A. Scott Anderson, the CEO of Zions Bank, recently wrote an op-ed on these pages advocating a comprehensive plan for Utah’s public education in the 21st century. I wholeheartedly agree with Mr. Anderson’s call. Just as the state adopted and implemented a comprehensive transportation plan, so Utah needs a similar education plan that will reform education and increase currently inadequate funding.
The need is acute. Utah spends just over half the national average per pupil on education. By contrast, New York state’s per pupil spending is three times that of Utah’s. But it isn’t just the traditional high spending states that Utah lags behind. Utah’s spending is significantly below that of states notorious for low education spending, such as Oklahoma, Mississippi and Idaho.
How does Utah climb out of this hole? As Mr. Anderson suggests, the answer should come with a comprehensive education plan constructed by state government leaders, educators, parents and civic leaders. Such a plan needs to set specific goals, offer detailed steps for achieving such goals, determine a timetable and locate the funding sources necessary for education reform.
These ideas are not new. For years, many voices, including mine, have called for movement toward such a plan. Gov. Gary Herbert and the state Legislature’s Republican majority have repeatedly ignored such calls. Granted, the governor appointed an ad hoc education commission to set goals for performance. But those goals are only pipedreams unless transformed into action by a forward-looking plan to implement reforms and increase public education spending.
Unlike Mr. Anderson, I don’t have much hope that current state leaders will cooperate with citizens to create such a plan. Legislative leaders who could have led the way have failed to do so. Gov. Herbert, who should provide leadership in this area, has also performed short of expectations. Despite repeated statements, particularly during electoral campaigns, that he is an advocate of public education, his five years as governor have been characterized by continual inaction on this issue.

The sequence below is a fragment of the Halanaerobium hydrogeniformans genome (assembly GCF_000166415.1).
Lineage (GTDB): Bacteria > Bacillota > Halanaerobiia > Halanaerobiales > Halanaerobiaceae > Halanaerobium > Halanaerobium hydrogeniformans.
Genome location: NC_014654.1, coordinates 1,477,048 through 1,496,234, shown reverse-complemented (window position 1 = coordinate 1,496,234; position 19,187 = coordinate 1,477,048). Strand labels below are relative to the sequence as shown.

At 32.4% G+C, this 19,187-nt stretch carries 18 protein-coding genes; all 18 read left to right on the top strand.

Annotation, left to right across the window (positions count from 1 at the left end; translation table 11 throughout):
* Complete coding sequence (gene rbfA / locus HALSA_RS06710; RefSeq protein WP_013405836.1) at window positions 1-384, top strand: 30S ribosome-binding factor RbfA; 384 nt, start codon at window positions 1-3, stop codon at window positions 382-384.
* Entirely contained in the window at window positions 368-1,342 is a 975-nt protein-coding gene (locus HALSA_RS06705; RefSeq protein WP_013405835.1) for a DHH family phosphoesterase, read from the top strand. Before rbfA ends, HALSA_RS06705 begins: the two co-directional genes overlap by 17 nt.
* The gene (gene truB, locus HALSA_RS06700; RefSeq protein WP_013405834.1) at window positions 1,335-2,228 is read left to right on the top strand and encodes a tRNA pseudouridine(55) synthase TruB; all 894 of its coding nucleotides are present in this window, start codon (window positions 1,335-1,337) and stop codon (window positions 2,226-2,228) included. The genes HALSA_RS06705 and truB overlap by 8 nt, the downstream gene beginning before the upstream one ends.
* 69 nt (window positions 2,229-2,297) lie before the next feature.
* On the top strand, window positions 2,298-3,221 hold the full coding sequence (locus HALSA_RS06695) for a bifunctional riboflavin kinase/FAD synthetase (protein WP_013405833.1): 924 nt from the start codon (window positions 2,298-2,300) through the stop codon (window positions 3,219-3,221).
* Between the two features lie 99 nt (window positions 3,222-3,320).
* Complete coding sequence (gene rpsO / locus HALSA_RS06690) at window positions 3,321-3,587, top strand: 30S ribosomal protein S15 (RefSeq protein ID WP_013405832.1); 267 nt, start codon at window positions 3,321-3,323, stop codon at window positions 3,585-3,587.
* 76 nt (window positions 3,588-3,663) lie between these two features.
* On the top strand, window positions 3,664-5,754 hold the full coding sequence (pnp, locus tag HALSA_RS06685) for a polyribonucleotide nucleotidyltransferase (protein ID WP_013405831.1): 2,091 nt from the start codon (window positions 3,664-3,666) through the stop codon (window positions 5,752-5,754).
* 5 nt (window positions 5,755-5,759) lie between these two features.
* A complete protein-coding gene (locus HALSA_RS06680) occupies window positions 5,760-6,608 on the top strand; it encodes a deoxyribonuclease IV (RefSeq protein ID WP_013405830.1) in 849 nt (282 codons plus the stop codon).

Why have the governor and a majority of state legislators stalled on the creation of such a plan? Simply put, the constituencies they listen to most closely — the Republican convention delegates — are opposed to increased public education funding. These opponents use the following arguments:
First, increased funding will not affect education quality. They claim it is simply throwing money at a problem. Education statistics tell a different story, however. Spending affects education quality, such as test results and graduation rates. Two years ago, National Journal compared per pupil expenditure and education system ranking and found a correlation between education quality and the amount of funding per pupil. Not surprisingly, the more a state spent on education, the higher the quality of the education system was in general.
Of course, teachers who will once again enter crowded classrooms this fall have been trying to tell state leaders this for years. They understand how increased funding would mean more teachers and more time for individual student attention. More teachers would mean better teaching and learning in areas such as writing, reading, technology instruction, etc.
The second argument used by opponents is that the problem is simply irresolvable because of the tendency for Utahns to have large families. Utah has the highest percentage of children in the nation. While the national average is 23 percent of the population, the percentage of children in Utah lies at 31 percent. That means Utah’s proportion is 50 percent higher than the national average. Yet, rather than being just 50 percent more, the national average for per pupil spending is nearly double Utah’s.
Moreover, Utahns’ median household income is significantly above the national average. Utahns are not poorer than other Americans. To the contrary, they are wealthier. Nor is it the case that Utahns are not willing to spend more on education. Multiple surveys show that Utahns rate the issue of public education as most important and would support higher taxes if devoted to education spending.
Scott Anderson is absolutely correct about forming an education plan. However, it may have to be a coalition of non-governmental groups who put an initiative on the ballot. Such a tactic should be a last resort, but given our non-responsive state government leaders, it may be our only choice.
Richard Davis is a professor of political science at Brigham Young University. His opinions do not necessarily reflect those of BYU.
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